Advocates appreciate promising first step for Hawaiʻi’s working families
Community groups emphasize that the Legislature, Governor, and businesses must remain committed to passing laws that will truly benefit working families
HONOLULU, January 14, 2019 — The joint legislative package announced today is a promising and crucial first step for Hawaiʻi’s working-class families, according to groups advocating for Hawaiʻi’s working families.
“We commend the start of this historic process bringing together government, business, and nonprofits,” said Deborah Zysman, Executive Director of Hawaiʻi Children’s Action Network. “We’re excited to be working together with legislative leaders, business leaders, and the governor to develop family-friendly policies like universal preschool, affordable childcare, paid family leave, a living wage that workers deserve, and truly affordable housing.”
This initial legislative proposal emerged from an unprecedented alliance between the House, Senate, Governor, business leaders, and nonprofit community groups. The need in Hawaiʻi is dire: Nearly 1 in 2 families struggle to afford basic needs.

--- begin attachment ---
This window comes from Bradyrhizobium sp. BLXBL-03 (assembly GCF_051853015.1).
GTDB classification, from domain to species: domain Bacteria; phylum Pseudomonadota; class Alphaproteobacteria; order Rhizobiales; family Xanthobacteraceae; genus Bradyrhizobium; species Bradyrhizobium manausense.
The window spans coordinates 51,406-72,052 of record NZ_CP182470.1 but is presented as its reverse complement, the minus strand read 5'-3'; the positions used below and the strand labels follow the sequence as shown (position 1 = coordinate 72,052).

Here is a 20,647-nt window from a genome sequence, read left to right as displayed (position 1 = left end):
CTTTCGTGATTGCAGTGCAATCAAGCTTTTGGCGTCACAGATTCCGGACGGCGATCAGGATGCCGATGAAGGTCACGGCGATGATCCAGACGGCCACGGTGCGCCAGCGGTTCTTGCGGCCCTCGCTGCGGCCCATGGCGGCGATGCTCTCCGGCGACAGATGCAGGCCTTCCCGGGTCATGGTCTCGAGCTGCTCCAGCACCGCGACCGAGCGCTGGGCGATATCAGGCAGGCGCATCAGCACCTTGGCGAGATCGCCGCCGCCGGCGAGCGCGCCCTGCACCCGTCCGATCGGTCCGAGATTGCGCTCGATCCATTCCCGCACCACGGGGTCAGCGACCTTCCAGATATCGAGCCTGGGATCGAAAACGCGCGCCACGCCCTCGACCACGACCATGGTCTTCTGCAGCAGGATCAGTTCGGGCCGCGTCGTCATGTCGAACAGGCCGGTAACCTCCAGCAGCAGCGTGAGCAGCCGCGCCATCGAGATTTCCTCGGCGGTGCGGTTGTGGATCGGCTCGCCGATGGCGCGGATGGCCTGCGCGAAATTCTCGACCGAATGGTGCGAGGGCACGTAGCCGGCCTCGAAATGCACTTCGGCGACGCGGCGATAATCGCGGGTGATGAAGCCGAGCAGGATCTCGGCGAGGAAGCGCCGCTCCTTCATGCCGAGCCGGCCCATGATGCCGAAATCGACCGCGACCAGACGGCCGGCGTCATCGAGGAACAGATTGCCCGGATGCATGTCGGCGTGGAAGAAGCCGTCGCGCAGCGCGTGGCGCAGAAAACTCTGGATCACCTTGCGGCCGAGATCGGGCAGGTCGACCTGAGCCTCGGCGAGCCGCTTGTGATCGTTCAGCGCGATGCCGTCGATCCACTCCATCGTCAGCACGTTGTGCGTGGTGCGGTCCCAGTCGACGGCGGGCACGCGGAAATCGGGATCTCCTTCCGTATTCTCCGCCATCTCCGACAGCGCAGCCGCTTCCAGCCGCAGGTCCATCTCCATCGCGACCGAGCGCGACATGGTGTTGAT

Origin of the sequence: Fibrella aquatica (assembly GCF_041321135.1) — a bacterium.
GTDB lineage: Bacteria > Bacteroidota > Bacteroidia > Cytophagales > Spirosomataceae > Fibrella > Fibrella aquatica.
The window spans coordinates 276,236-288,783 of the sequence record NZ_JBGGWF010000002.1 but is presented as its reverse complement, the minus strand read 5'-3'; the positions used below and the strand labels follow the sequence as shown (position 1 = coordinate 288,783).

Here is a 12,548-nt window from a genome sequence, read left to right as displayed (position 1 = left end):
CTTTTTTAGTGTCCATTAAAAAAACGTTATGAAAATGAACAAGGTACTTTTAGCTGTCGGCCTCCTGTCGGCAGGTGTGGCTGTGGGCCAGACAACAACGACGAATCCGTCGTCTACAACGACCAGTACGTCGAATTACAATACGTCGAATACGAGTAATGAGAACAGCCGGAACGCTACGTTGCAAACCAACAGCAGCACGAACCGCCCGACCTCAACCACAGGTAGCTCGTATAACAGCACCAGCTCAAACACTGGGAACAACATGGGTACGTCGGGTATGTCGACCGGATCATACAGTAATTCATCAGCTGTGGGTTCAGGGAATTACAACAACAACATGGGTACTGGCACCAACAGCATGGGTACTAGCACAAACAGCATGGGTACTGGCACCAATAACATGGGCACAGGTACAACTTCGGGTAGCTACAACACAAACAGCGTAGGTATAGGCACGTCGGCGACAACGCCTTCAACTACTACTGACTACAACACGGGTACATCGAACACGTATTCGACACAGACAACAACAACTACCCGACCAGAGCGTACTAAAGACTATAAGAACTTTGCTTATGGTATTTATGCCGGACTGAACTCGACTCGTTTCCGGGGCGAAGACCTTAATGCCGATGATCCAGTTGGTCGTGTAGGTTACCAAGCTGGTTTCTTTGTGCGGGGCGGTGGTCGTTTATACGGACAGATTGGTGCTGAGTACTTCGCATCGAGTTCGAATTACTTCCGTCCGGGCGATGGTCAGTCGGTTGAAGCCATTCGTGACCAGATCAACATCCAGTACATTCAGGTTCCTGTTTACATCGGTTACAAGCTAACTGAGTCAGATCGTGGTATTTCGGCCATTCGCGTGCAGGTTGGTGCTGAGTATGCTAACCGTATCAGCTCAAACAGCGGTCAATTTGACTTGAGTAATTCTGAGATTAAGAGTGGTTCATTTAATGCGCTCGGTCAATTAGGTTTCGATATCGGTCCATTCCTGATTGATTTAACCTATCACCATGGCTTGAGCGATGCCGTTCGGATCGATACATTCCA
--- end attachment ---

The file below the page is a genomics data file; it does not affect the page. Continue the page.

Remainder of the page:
“We all agree we’re starting at the right place so all Hawaiʻi families can thrive,” said Gavin Thornton, Executive Director of Hawaiʻi Appleseed Center for Law and Economic Justice. “We must all remain fully committed to creating and passing policies that truly impact working families to the degree that’s so desperately needed.”
Hawaiʻi Children’s Action Network, Hawaiʻi Appleseed Center for Law and Economic Justice, and Faith Action for Community Equity share a vision for Hawaiʻi where everyone can afford to live, work, and raise a family.
“This is a needed first step, and as we work toward this vision, we look forward to including the voices of the working families who will be most affected by these policies,” said Ashleigh Loa, Executive Director of Faith Action for Community Equity. “We want to keep up the momentum with this inclusive process and make Hawaiʻi work for working families.”
Hawaiʻi Children’s Action Network, Hawaiʻi Appleseed Center for Law and Economic Justice, and Faith Action for Community Equity have no comment on any specific legislation until more details are released.